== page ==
Born in Connecticut in 1975, Willhide has an MFA in Photography from Yale University School of Art and a BFA from Rhode Island School of Design. She has exhibited throughout the United States for nearly two decades. Her work has been reviewed and featured in The New York Times, The Los Angeles Times, Blind Spot, Art in America and Modern Painters.
The artist lives and works in Brooklyn, NY.
John Zinsser, Rising Spirit, 2017
Oil and spray enamel on pre-primed canvas
18 x 12 inches (45.7 x 30.5 cm)
ZJ 17 212
Zinsser is known for bold physical color works that celebrate process and materiality. Archetypal geometric forms invite viewer associations to post-war American painting—abstract expressionism, minimalism and pop. Zinsser’s methods combine the visual DNA of modern masters without being dry, distanced, or overtly appopriational. Rather, they engage the adventure of their own physical making as a kind of dramatic performance.
John Zinsser was born in New York City in 1961 and studied art, art history and literature at Yale University. He co-founded Journal of Contemporary Art in 1987 and lectures at The New School. He has had over 40 solo shows in the U.S. and Europe, and is known in Europe for his association with monochrome painters of a previous generation. He was represented by Thomas Solomon’s Garage and his work is included in many notable public and private collections such as the Sammlung Goetz, Wadsworth Atheneum and Yale Art Gallery.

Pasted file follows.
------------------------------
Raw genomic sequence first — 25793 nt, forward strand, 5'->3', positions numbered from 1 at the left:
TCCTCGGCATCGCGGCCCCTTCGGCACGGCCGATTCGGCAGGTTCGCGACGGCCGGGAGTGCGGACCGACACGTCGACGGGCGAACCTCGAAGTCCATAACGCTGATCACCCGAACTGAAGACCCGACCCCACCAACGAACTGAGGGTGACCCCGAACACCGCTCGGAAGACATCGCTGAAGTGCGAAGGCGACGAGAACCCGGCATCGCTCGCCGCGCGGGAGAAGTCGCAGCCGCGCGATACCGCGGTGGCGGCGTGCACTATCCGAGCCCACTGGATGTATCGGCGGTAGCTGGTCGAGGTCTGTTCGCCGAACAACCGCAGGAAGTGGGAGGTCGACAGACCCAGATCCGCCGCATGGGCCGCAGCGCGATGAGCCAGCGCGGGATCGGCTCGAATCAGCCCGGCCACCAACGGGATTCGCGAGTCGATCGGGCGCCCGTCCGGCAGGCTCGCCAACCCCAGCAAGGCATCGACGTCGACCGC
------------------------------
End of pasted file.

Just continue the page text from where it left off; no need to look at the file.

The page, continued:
The artist lives and works in Brooklyn, NY.
Floris Neusüss, ULO (Unidentifiable Lying Object), Kassel, 1999
Gelatin silver photogram
11.8 x 9.8 inches (30 x 25 cm); mounted (50 x 40 cm)
NF 15 57
A pioneer of experimental photography, German artist Floris Neusüss devoted his entire career to the rigorous study, practice and teaching of the photogram technique. He is recognized as part of the photogram vanguard alongside predecessors Man Ray and Lázló Maholy-Nagy.
The artist’s iconic nudograms from the 1960s and 70s were made by exposing the human figure directly onto photographic paper. The proximity of the model to the paper influenced the sharpness of the contours and the amount of light dispensed affected the intensity of the tones. Movement—either accidental or intentional—dissolved and fractured the silhouettes into transcendent forms removed from any sense of time or place. Despite the subject’s absence, a palpable intimacy—or, presence—is felt. Such is the magic of a photogram.
A similar phenomena transpired when Neusüss applied the photogram technique to portraiture. Using friend and frequent collaborator, Robert Heinecken as the subject, the artist exposed Heinecken’s full body on profile. The work does not reveal any surface details and yet the expressive body language and attitude is uncannily recognizable. As Neusüss said, “If you knew Robert Heinecken, when you look at his portrait photogram, you automatically feel close to him.”
More recent work includes Nachtbilder—or, night pictures--produced by placing photo paper emulsion side down into a woodland or garden at night. At times created during a thunderstorm, lightning would expose the paper from all directions, catching gusts of impressions of flora, fauna and figures. A sense of movement and chaos transformed the familiar into something much more arresting; an aesthetic echoed throughout Neusüss’ career.